Radiation Problems Not Limited to U.S.

On the heels of the Department of Energy's investigation of uranium enrichment plants in the United States, worker exposure to radiation is in the news again ? this time in Japan.

On the heels of the Department of Energy's investigation of uranium enrichment plants in the United States, worker exposure to radiation is in the news again this time in Japan.

On Sept. 30, a major leak at a uranium-processing plant in Tokaimura, Japan, sent radiation levels skyrocketing and injured three workers. More than 310,000 people were ordered not to leave their homes.

By the next day, the Japanese government had lifted the advisory that ordered residents within six miles of the plant to stay indoors. That advisory included closing schools and stopping train service in the region.

The three injured workers remained in a hospital's intensive care Oct. 1. Hisashi Ouchi, 35, and Masato Shinohara, 39, had typical symptoms of radiation sickness shock, diarrhea, a fever, a high white-blood-cell count and reddened skin. The two had improved, but still were in critical condition, doctors said. The third worker Yutaka Yokokawa, 54 was alert and able to walk.

Three firefighters, 36 additional workers and seven residents were exposed to radiation, although none required hospitalization, according to the National News Agency. Exposed workers inside the plant reportedly received radiation of up to 4,000 times the level considered safe.

In what is considered to be the worst nuclear accident in Japan's history, government officials said the accident was contained after workers removed water from cooling equipment from around a tank. The nuclear fission started in the tank when workers mixed uranium with nitric acid to make fuel for a nuclear power plant, said a spokesman for JCO Co., which operates the plant.

In admitting that safety rules were violated, the company spokesman said the workers are believed to have put 35 pounds of uranium into the tank, well over the 4.8-pound limit. Radiation came from neutrons produced in the fission reaction, said an official at Japan's Science and Technology Agency. When the reaction stopped, radiation levels returned to normal after neutrons ceased to be produced.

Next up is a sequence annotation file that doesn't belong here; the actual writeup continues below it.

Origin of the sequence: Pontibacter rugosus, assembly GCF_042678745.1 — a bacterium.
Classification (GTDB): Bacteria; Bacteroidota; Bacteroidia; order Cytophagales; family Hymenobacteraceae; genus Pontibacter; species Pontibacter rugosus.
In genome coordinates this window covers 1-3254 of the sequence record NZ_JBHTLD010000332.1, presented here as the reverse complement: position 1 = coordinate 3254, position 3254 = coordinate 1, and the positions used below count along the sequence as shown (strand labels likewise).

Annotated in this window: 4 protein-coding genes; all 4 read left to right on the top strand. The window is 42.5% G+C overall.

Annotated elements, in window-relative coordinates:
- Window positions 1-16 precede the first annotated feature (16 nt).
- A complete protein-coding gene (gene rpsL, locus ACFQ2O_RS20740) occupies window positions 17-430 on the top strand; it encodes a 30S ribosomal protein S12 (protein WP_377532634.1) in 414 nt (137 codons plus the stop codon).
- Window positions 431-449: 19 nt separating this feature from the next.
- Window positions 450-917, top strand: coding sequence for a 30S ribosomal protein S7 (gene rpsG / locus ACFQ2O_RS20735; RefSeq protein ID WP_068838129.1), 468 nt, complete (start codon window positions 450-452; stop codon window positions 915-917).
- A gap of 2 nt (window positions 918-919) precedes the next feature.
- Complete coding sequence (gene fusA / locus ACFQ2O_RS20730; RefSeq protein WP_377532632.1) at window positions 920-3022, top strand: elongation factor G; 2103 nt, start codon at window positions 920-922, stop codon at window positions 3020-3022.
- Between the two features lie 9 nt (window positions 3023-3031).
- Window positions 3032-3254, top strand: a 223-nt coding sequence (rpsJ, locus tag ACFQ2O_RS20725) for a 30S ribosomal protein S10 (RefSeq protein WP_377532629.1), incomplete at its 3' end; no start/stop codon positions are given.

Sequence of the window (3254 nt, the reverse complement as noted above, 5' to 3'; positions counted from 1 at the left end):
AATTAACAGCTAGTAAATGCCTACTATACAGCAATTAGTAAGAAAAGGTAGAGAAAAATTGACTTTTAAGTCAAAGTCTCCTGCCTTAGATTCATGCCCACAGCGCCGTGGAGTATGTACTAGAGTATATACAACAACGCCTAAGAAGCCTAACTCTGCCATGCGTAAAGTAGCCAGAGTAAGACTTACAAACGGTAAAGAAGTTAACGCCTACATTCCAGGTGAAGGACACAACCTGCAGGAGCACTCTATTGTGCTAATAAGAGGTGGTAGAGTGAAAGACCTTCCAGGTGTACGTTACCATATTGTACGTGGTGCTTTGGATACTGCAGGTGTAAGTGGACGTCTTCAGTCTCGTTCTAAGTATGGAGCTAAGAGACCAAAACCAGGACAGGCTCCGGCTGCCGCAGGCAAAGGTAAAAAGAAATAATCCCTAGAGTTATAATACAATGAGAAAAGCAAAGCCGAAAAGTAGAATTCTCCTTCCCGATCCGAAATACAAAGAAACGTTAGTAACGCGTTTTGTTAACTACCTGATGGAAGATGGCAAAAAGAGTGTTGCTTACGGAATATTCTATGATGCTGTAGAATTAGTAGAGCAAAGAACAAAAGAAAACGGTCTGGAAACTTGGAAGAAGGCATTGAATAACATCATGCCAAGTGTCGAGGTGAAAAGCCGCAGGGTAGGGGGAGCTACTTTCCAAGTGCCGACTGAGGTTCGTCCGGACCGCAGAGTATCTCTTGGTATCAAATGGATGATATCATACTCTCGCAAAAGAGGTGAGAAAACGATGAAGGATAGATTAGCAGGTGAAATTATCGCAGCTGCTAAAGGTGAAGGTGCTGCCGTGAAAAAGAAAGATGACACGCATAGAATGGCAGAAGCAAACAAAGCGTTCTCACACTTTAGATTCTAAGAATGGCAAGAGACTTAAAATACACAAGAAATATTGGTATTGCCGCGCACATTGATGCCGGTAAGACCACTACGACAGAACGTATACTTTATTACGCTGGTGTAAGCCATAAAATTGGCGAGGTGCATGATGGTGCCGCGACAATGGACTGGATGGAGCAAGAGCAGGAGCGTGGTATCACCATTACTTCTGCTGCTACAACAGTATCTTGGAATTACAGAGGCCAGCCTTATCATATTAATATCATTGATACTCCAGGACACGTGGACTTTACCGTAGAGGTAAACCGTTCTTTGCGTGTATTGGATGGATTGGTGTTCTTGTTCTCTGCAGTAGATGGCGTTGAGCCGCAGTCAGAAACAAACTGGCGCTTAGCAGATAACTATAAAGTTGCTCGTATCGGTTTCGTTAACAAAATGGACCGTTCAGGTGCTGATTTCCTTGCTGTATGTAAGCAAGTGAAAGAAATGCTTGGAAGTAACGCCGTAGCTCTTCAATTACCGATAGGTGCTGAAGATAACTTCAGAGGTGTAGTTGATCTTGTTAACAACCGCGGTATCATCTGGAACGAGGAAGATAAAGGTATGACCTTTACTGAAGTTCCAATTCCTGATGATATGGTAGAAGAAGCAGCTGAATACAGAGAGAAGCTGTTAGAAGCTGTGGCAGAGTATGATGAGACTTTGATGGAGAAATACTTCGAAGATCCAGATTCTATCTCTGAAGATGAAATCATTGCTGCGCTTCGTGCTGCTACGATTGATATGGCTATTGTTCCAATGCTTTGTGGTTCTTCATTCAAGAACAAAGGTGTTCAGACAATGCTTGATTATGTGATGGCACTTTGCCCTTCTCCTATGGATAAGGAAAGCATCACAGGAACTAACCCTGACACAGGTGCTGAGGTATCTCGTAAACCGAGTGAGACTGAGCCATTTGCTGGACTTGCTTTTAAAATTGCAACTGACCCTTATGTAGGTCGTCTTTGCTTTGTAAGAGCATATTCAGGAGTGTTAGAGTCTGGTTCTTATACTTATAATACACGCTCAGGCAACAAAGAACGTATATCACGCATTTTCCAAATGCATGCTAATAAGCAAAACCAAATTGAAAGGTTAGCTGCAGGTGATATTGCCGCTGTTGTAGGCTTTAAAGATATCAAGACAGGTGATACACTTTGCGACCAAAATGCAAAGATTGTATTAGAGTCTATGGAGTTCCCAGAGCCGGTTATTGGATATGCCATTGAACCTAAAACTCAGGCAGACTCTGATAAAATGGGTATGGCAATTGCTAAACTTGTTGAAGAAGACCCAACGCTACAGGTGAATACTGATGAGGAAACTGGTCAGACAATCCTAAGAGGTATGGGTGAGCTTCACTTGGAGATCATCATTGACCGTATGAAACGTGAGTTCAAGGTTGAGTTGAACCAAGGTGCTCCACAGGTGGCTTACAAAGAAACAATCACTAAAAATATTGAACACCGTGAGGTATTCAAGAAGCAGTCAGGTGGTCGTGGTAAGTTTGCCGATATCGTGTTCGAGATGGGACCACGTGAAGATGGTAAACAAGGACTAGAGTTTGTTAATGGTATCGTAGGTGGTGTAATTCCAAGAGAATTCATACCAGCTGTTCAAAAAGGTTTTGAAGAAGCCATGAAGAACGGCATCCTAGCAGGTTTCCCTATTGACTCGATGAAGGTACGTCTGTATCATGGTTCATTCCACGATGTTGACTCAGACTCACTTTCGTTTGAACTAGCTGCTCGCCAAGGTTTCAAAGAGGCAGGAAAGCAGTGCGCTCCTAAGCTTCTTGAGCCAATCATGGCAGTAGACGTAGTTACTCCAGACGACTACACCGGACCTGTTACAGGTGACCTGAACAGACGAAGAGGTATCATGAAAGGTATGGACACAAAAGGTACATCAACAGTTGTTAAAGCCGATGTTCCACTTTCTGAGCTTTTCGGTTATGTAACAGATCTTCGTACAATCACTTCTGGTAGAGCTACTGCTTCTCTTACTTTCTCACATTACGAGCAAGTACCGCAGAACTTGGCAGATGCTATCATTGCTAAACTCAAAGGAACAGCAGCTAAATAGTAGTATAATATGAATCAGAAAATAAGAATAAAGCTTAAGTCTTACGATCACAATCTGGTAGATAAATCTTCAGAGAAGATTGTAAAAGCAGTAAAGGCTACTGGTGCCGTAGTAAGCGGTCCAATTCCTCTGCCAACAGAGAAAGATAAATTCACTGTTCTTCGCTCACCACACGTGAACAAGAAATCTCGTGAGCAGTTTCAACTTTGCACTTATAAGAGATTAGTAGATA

U.S. Secretary of Energy Bill Richardson, while in Sarov, Russia, said that, while neither the United States nor Russia have been asked to assist, both countries' governments stand ready to help.

"Russian Minister of Atomic Energy Yevgeniy Adamov and I today began assembling a joint team of Russian and American nuclear specialists to be ready to provide assistance to the Japanese people in responding to this incident," Richardson said on the day of the accident. "The Department of Energy (DOE) has experts in several areas who could be helpful, including radiological health, atmospheric monitoring, criticality and robots that could be dispatched to the area."

In the past several weeks, Richardson has been involved in investigating worker contamination of uranium, plutonium and other radioactive materials at DOE gaseous diffusion plants in Kentucky, Ohio and Tennessee. President Clinton has signed into law a bill that funds a portion of the DOE's plan to resolve worker safety and health problems at plants.

Contractor workers, mostly at the Paducah, Ky., uranium enrichment facility, were potentially exposed to plutonium and other radioactive contaminants as a result of the Atomic Energy Commission's reuse of uranium previously used to produce plutonium from the 1950s to the 1970s. Radioactive residues are still present in small quantities at the plant.

See Occupational Hazards' November issue for more information on the DOE investigation. For a complete look at how Paducah workers have been impacted, look for a feature article in OH's December issue. If you're an environmental, health and safety professional who doesn't receive the magazine each month, click on the "Subscriptions" button on the Web site.

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